In Nigeria malnutrition contributes to the death of 500,000 children under the age of five annually.  At a conference for medical directors, an expert expressed the need for mothers to breastfeed for two years or beyond, and if 90% of mothers exclusively breastfed for the first 6 months of life, about 13% of child deaths would be averted. Vanguard News, February 25, 2019.

Breastfeeding and Vitamin D supplementation reduces the risk of Kawasaki disease in a German population.  BMC Pediatrics, February 26, 2019.

Sheila Kippley

Breastfeeding Research 2019: January

Sunday, February 16th, 2020

Early each year I review the breastfeeding research published the previous year and I publish those findings in a series of blogs. Enjoy!

Mothers who breastfeed for six months or more may have less fat in their livers and a lower risk of liver disease.  Journal of Hepatology, “Longer lactation reduces NAFLD [nonalcoholic fatty liver disease], January 2019.

The microstructural properties of  white matter tracts and cerebral structural connectivity are improved in association with higher exposure to breast milk in preterm infants.  Neurolmage, “Early breast milk exposure modifies brain connectivity in preterm infants,” Vol. 184, January 1, 2019, p 431-439.

Continued breastfeeding after 6 months can help to provide protection against diarrhea and cough.  International Journal of Environmental Research and Public Health, “Breastfeeding and the Risk of Illness among Young Children in Rural China,” Vol. 16, Issue 1, January 7, 2019.

This study showed the need for improved optimal breastfeeding practices, such as exclusive breastfeeding for babies under 6 months of age, because suboptimal breastfeeding practices are a major contributor to diarrhoea-related deaths and disability among children under five years. International Breastfeeding Journal, “Diarrhoea deaths and disability-adjusted life years attributable to suboptimal breastfeeding practices in Nigeria: findings from the global burden of disease,” January 9, 2019.

“Studies have long touted the benefits of breastfeeding for infants, including stronger immune systems and lower risk for asthma, obesity and Type 2 diabetes. But babies aren’t the only ones benefiting: Nursing also appears to provide health benefits for moms.  Research suggests women who breastfeed have a lower risk of breast and ovarian cancers. The longer women nurse, whether with one child or over the course of several, the lower their risk.  More recently, studies have found that breastfeeding also helps the mother’s heart – beyond nurturing its bond with baby, that is.  Breastfeeding has been associated with a lower risk of developing diabetes, high cholesterol, high blood pressure and heart disease.”  American Heart Association News, “Breastfeeding Boost: Nursing may help mothers improve heart health.”  January 10, 2019.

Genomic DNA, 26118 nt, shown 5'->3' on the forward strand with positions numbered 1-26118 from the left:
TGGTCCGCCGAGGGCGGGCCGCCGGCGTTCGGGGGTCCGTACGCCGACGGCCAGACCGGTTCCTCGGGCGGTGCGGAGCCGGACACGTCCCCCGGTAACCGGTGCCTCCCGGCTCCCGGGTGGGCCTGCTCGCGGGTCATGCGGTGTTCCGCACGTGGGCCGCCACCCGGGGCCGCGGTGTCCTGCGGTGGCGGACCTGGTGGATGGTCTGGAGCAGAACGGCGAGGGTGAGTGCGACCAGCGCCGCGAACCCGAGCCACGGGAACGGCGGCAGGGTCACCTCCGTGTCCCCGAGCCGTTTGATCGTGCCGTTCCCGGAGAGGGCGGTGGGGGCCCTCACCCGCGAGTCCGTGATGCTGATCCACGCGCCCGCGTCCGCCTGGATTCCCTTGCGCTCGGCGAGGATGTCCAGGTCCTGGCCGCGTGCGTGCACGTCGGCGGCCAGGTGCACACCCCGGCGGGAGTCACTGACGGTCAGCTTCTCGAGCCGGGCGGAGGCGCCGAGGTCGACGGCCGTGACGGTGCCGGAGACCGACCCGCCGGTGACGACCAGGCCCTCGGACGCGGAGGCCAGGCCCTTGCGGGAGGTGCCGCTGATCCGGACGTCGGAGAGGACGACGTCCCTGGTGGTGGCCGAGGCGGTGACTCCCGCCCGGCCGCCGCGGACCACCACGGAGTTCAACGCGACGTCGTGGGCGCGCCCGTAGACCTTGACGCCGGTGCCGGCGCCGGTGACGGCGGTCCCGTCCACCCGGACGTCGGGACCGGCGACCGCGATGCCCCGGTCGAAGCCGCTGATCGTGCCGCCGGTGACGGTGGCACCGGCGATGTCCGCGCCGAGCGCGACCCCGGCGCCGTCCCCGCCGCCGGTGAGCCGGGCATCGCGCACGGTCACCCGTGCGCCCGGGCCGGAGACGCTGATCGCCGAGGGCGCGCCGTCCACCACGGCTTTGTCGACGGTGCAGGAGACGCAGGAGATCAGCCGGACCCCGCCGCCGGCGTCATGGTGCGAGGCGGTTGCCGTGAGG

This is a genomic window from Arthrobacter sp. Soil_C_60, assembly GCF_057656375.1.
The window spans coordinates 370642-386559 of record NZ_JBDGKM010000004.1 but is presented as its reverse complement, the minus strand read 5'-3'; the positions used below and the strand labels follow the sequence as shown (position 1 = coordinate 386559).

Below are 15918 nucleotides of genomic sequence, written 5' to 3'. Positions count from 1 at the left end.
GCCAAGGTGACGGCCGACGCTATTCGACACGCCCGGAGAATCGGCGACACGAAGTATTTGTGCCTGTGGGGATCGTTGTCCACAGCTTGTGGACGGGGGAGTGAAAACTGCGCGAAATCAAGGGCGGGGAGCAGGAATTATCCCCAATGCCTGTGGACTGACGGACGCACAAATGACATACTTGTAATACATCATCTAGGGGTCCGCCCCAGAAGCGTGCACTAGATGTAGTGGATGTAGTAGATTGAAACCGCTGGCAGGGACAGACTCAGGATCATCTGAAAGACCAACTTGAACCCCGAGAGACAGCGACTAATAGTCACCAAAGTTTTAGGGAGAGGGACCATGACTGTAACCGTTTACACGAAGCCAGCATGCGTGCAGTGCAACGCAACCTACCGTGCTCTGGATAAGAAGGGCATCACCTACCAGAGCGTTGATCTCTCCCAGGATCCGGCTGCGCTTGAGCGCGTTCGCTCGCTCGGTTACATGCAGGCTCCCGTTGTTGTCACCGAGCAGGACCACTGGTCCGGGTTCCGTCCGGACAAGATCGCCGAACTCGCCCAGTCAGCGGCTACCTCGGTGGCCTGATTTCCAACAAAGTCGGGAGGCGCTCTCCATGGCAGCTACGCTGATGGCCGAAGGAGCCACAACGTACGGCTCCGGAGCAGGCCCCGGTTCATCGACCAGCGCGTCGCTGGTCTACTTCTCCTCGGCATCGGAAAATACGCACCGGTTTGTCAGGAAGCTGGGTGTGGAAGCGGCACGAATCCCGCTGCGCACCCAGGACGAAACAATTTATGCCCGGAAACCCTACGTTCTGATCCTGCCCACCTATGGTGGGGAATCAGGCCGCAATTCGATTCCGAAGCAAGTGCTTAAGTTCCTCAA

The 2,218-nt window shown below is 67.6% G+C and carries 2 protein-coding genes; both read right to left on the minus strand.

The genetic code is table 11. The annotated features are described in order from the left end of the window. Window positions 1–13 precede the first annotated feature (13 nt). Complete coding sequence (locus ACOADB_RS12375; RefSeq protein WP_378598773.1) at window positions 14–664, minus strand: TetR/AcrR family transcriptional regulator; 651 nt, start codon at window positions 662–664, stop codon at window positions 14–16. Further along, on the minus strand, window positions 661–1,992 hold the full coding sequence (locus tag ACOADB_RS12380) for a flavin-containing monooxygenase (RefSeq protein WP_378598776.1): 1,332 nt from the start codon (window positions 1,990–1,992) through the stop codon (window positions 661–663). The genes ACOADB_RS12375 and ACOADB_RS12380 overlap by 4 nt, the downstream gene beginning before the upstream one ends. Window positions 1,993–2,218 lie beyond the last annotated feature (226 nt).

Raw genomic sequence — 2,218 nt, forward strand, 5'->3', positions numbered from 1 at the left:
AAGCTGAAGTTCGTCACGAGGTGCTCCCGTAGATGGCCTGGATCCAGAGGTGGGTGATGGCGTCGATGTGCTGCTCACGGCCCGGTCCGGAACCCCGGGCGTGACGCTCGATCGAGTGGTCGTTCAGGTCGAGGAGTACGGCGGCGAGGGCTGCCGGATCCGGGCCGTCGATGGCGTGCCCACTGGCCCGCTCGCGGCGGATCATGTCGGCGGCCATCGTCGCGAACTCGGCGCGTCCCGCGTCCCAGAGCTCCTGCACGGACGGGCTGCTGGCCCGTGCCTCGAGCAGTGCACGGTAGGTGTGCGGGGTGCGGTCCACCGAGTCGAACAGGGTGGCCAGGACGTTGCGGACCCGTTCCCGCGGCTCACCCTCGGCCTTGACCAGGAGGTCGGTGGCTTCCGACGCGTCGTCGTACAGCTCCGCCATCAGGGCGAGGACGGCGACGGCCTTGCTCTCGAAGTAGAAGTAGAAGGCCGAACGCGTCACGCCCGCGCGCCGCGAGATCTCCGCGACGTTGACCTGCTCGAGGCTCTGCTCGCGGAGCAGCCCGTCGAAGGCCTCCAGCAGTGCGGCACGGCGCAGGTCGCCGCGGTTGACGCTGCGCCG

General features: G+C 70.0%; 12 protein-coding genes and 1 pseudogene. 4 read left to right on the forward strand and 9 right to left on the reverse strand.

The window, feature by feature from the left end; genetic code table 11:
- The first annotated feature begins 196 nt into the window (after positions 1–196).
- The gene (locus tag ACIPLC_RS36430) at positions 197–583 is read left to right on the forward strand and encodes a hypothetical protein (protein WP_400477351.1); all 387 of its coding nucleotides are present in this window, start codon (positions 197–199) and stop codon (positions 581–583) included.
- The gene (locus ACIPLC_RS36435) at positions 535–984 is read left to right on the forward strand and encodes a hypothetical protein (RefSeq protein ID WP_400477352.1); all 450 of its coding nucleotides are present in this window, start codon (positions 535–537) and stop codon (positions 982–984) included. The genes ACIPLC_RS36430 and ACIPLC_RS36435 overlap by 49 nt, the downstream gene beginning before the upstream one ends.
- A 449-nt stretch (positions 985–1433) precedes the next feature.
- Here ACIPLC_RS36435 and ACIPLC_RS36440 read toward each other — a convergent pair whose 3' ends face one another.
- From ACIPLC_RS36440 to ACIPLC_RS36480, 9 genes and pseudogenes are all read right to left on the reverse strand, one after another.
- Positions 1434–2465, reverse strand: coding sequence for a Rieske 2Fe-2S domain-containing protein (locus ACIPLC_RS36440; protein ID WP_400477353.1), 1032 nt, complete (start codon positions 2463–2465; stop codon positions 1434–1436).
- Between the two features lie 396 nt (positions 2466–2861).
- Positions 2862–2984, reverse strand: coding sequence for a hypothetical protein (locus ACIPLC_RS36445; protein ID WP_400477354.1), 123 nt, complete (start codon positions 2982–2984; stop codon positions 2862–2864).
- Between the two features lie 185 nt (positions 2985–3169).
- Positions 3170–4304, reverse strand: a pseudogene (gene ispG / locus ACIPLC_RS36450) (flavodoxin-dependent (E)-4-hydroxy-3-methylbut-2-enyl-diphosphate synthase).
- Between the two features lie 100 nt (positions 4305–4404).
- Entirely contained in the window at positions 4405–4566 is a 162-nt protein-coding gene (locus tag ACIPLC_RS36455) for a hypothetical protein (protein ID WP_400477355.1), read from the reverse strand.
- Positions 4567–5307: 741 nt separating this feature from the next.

Breastfeeding may protect mothers against depression in later life, and having more children cuts the risk further.  Women who fed their babies naturally were almost two-thirds less likely to suffer from mental health problems. And the more children the greater was the effect, an international study found.  The risk of depression decreased by 29 per cent for each additional infant breastfed and by 9.3 per cent for each additional year of breastfeeding.  Women who breastfed for at least 47 months had 67 per cent decreased risk of depression, compared to those less than 24 months.  Journal of Affective Disorders, January 19, 2019.

Compared to never breastfeeding, breastfeeding any offspring was associated with a 30% reduction in epithelial ovarian cancer risk. That association lasted more than 30 years and was dose-respondent, and an earlier age at first breastfeeding was further associated with increased protection. Gynecologic Oncology, “Breastfeeding factors and risk of epithelial ovarian cancer,January 25, 2019.

Sheila Kippley